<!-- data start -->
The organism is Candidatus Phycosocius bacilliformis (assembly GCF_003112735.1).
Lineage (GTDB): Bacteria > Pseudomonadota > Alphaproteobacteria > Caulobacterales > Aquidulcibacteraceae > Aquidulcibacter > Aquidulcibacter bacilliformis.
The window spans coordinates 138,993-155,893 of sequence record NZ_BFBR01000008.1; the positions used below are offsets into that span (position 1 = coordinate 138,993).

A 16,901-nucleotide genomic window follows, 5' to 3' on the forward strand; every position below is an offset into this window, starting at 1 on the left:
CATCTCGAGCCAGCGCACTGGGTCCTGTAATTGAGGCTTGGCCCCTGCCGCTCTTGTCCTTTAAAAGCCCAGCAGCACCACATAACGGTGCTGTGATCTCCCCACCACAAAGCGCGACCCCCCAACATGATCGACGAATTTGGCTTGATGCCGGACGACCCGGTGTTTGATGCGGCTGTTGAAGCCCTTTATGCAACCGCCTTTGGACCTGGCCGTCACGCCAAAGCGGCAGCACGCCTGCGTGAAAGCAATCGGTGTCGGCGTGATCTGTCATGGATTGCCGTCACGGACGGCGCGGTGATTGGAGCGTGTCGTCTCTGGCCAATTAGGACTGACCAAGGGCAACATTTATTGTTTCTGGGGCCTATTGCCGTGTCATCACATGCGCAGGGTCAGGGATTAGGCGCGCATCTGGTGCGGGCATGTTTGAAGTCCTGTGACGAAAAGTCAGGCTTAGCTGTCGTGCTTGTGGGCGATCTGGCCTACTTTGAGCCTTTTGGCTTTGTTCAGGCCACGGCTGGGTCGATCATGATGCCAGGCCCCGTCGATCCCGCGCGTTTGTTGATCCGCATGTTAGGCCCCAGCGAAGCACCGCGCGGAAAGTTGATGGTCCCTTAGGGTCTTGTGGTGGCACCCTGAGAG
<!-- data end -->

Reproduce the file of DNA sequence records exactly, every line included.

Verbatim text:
The organism is Candidatus Phycosocius bacilliformis (assembly GCF_003112735.1).
Lineage (GTDB): Bacteria > Pseudomonadota > Alphaproteobacteria > Caulobacterales > Aquidulcibacteraceae > Aquidulcibacter > Aquidulcibacter bacilliformis.
The window spans coordinates 138,993-155,893 of sequence record NZ_BFBR01000008.1; the positions used below are offsets into that span (position 1 = coordinate 138,993).

A 16,901-nucleotide genomic window follows, 5' to 3' on the forward strand; every position below is an offset into this window, starting at 1 on the left:
CATCTCGAGCCAGCGCACTGGGTCCTGTAATTGAGGCTTGGCCCCTGCCGCTCTTGTCCTTTAAAAGCCCAGCAGCACCACATAACGGTGCTGTGATCTCCCCACCACAAAGCGCGACCCCCCAACATGATCGACGAATTTGGCTTGATGCCGGACGACCCGGTGTTTGATGCGGCTGTTGAAGCCCTTTATGCAACCGCCTTTGGACCTGGCCGTCACGCCAAAGCGGCAGCACGCCTGCGTGAAAGCAATCGGTGTCGGCGTGATCTGTCATGGATTGCCGTCACGGACGGCGCGGTGATTGGAGCGTGTCGTCTCTGGCCAATTAGGACTGACCAAGGGCAACATTTATTGTTTCTGGGGCCTATTGCCGTGTCATCACATGCGCAGGGTCAGGGATTAGGCGCGCATCTGGTGCGGGCATGTTTGAAGTCCTGTGACGAAAAGTCAGGCTTAGCTGTCGTGCTTGTGGGCGATCTGGCCTACTTTGAGCCTTTTGGCTTTGTTCAGGCCACGGCTGGGTCGATCATGATGCCAGGCCCCGTCGATCCCGCGCGTTTGTTGATCCGCATGTTAGGCCCCAGCGAAGCACCGCGCGGAAAGTTGATGGTCCCTTAGGGTCTTGTGGTGGCACCCTGAGAG